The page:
Ask Now The Beasts
Midway through her new collection of essays, Ask Now the Beasts, Corrales author Ruth Rudner notes, “There is a natural order to life and death. We prefer not to witness it. It is violent, irrevocable, messy. One among ten thousand … and yet, it seems so personal. Each death we witness is personal, something that happens to us.”
As she struggles to make sense of her own relationships with the animals in her life, Rudner confronts life and death again and again. In “The Dog,” for example, she moves from a brief encounter with a stray at a northern Arizona trailhead whom she keeps from climbing into her truck but later returns for—only to find him gone—to another dog she feels she failed years before. In “The Horses Killed By Lightning,” she insists on being present for the grisly aftermath of the horses’ deaths, because she wishes to honor the horses’ lives with her presence.
This perfectly titled collection moves between stories about Rudner’s own dogs, cats and horses and her wilder encounters: with coyotes in Yellowstone and Corrales; wolves in Yellowstone; peregrine falcon chicks in Montana; ducks in Bishop, Calif.; penguins in Antarctica; and gorillas in Albuquerque’s Rio Grande Zoo. Rudner repeatedly insists that she’s not brave. Yet she doesn’t simply enumerate her fears but documents her doing the sometimes unthinkable despite them.
“I’m the biggest coward in the world,” Rudner says. “I know that I’m afraid of so many things. I know that the fear is crippling, and I’m not willing to be crippled by it. So the only antidote is in the doing of the thing, where I get involved in the doing and forget that I’m afraid.”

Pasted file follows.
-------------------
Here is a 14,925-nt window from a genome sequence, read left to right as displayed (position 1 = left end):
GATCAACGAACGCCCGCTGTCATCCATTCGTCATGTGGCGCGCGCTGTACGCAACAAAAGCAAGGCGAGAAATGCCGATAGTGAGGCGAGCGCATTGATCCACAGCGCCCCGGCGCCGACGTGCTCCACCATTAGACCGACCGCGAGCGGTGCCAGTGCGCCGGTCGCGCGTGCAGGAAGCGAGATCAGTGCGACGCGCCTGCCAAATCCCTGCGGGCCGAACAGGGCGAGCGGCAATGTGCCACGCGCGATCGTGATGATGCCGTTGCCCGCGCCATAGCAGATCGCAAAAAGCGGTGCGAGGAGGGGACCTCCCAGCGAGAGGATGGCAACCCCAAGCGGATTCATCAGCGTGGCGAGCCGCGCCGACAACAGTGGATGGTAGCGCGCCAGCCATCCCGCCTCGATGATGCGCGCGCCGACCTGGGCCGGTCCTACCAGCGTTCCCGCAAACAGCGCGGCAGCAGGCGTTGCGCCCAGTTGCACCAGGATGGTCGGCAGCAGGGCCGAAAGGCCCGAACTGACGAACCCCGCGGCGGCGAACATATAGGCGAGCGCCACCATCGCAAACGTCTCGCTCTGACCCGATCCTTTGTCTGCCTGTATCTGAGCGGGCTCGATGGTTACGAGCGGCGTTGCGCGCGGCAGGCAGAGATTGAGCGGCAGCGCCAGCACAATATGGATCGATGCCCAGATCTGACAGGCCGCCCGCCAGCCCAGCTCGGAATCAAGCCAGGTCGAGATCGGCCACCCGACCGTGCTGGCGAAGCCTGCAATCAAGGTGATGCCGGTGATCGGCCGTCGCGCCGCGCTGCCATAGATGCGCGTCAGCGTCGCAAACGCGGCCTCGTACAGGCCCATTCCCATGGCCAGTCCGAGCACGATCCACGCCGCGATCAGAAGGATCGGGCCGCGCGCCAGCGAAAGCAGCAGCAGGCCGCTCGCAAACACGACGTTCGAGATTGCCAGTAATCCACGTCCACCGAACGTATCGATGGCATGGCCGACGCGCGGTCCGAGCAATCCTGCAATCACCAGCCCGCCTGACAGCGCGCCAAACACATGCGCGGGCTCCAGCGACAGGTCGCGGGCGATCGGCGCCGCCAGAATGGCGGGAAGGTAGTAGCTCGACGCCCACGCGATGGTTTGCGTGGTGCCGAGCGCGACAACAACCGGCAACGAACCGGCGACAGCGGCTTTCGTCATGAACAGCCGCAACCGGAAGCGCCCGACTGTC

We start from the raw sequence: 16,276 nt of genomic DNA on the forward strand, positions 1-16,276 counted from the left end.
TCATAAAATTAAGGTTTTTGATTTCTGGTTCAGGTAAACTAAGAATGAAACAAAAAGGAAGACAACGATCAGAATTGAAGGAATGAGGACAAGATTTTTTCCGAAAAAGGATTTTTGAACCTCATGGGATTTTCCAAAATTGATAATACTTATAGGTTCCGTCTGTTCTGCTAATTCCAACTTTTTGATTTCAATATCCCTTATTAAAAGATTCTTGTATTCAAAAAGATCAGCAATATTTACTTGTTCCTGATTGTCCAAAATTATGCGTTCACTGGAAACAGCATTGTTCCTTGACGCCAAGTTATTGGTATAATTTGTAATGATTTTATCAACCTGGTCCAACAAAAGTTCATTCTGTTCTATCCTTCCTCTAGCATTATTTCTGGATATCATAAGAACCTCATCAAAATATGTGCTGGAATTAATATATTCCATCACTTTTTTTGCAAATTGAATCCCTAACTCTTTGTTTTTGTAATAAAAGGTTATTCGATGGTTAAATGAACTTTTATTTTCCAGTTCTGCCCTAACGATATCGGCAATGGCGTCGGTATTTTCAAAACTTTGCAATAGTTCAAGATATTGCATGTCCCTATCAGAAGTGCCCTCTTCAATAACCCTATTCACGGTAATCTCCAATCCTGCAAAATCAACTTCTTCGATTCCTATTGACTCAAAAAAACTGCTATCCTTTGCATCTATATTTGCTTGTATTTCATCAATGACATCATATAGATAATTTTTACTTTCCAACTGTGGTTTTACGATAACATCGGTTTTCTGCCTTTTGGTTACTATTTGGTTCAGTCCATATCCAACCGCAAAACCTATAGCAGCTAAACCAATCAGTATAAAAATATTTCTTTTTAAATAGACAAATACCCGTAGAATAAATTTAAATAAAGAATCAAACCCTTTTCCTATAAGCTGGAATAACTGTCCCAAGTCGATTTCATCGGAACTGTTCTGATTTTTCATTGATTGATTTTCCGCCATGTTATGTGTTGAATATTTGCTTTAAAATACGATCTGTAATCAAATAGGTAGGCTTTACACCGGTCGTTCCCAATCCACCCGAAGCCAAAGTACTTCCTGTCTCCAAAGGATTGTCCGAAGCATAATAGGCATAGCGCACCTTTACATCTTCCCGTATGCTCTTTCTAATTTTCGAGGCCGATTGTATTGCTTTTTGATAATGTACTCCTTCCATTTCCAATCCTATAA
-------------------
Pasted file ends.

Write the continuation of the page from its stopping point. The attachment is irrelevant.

Her willingness to look directly—and, more important, unflinchingly—at her animal encounters makes for an unusually rewarding read. A longtime Manhattanite, Rudner moved to Montana after her first marriage ended, and then to Corrales several years ago when she married well-known nature photographer David Muench. For many years a contributor to the Wall Street Journal’s Art and Leisure page, Rudner found the impetus for this collection in her own dogs, horses and cats. As she began writing, though, she realized this wasn’t what the book was about. “It wasn’t about domestic animals,” Rudner says, “it was about our relationship with animals. The gorillas at the Rio Grande Zoo, for example: There are a lot of people writing about zoo animals and a lot of people writing about primates in the wild. But I was drawn to those gorillas in the same way that I was drawn to all animals. It was simply who they are. I think that when we limit our relationship to wild animals or to domestic animals, we close ourselves off to a lot of other experiences that we might not have otherwise had.”
Rudner’s willingness to look when others would turn away—she documents everything from dying orphaned baby penguins to one dog killing another dog—makes her a meticulous chronicler. Time and again her love of all animals comes face to face with the reality of life and death. In the end, Rudner finds comfort in Job:
But ask now the beasts,
And they shall teach thee;
And the fowls of the air,
And they shall tell thee;
Or speak to the Earth
And it shall teach thee …
If you’ve ever felt you’ve failed an animal, Rudner’s own perceived failures will comfort you as you consider what you might have done differently. And even if you don’t bear scars (emotional or physical) from your encounters with animals, you’ll find Rudner’s essays a journey well worth taking.